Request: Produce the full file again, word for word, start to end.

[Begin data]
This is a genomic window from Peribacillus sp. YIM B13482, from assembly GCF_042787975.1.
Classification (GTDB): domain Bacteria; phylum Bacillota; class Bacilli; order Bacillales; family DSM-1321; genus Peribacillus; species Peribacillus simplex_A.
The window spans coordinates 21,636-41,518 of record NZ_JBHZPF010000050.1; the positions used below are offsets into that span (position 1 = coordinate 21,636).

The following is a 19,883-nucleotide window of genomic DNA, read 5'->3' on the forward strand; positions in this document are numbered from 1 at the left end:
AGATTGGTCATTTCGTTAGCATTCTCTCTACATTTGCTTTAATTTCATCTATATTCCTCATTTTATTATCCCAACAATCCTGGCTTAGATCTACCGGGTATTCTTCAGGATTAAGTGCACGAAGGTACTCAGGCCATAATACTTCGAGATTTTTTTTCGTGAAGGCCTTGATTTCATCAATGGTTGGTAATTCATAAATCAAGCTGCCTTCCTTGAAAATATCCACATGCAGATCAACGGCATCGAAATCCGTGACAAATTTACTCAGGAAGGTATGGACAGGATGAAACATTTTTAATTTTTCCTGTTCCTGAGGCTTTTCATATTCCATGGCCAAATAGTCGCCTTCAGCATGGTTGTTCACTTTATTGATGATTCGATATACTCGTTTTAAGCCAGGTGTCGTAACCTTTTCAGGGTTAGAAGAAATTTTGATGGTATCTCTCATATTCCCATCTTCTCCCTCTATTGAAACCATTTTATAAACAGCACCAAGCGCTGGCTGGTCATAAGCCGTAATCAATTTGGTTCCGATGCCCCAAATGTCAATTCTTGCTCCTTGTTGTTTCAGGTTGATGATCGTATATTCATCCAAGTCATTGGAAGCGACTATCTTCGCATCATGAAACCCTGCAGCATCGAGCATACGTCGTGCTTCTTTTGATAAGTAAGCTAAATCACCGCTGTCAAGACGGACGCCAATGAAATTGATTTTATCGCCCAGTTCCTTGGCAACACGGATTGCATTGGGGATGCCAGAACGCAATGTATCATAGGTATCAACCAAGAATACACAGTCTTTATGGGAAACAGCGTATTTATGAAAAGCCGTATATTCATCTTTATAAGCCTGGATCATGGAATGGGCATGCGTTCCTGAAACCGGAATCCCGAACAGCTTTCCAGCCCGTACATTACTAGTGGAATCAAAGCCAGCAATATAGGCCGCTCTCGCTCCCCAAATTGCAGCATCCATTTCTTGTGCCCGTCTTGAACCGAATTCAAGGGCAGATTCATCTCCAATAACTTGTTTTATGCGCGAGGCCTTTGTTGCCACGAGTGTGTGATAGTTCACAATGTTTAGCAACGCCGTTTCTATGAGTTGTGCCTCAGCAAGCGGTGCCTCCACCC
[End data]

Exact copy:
This is a genomic window from Peribacillus sp. YIM B13482, from assembly GCF_042787975.1.
Classification (GTDB): domain Bacteria; phylum Bacillota; class Bacilli; order Bacillales; family DSM-1321; genus Peribacillus; species Peribacillus simplex_A.
The window spans coordinates 21,636-41,518 of record NZ_JBHZPF010000050.1; the positions used below are offsets into that span (position 1 = coordinate 21,636).

The following is a 19,883-nucleotide window of genomic DNA, read 5'->3' on the forward strand; positions in this document are numbered from 1 at the left end:
AGATTGGTCATTTCGTTAGCATTCTCTCTACATTTGCTTTAATTTCATCTATATTCCTCATTTTATTATCCCAACAATCCTGGCTTAGATCTACCGGGTATTCTTCAGGATTAAGTGCACGAAGGTACTCAGGCCATAATACTTCGAGATTTTTTTTCGTGAAGGCCTTGATTTCATCAATGGTTGGTAATTCATAAATCAAGCTGCCTTCCTTGAAAATATCCACATGCAGATCAACGGCATCGAAATCCGTGACAAATTTACTCAGGAAGGTATGGACAGGATGAAACATTTTTAATTTTTCCTGTTCCTGAGGCTTTTCATATTCCATGGCCAAATAGTCGCCTTCAGCATGGTTGTTCACTTTATTGATGATTCGATATACTCGTTTTAAGCCAGGTGTCGTAACCTTTTCAGGGTTAGAAGAAATTTTGATGGTATCTCTCATATTCCCATCTTCTCCCTCTATTGAAACCATTTTATAAACAGCACCAAGCGCTGGCTGGTCATAAGCCGTAATCAATTTGGTTCCGATGCCCCAAATGTCAATTCTTGCTCCTTGTTGTTTCAGGTTGATGATCGTATATTCATCCAAGTCATTGGAAGCGACTATCTTCGCATCATGAAACCCTGCAGCATCGAGCATACGTCGTGCTTCTTTTGATAAGTAAGCTAAATCACCGCTGTCAAGACGGACGCCAATGAAATTGATTTTATCGCCCAGTTCCTTGGCAACACGGATTGCATTGGGGATGCCAGAACGCAATGTATCATAGGTATCAACCAAGAATACACAGTCTTTATGGGAAACAGCGTATTTATGAAAAGCCGTATATTCATCTTTATAAGCCTGGATCATGGAATGGGCATGCGTTCCTGAAACCGGAATCCCGAACAGCTTTCCAGCCCGTACATTACTAGTGGAATCAAAGCCAGCAATATAGGCCGCTCTCGCTCCCCAAATTGCAGCATCCATTTCTTGTGCCCGTCTTGAACCGAATTCAAGGGCAGATTCATCTCCAATAACTTGTTTTATGCGCGAGGCCTTTGTTGCCACGAGTGTGTGATAGTTCACAATGTTTAGCAACGCCGTTTCTATGAGTTGTGCCTCAGCAAGCGGTGCCTCCACCC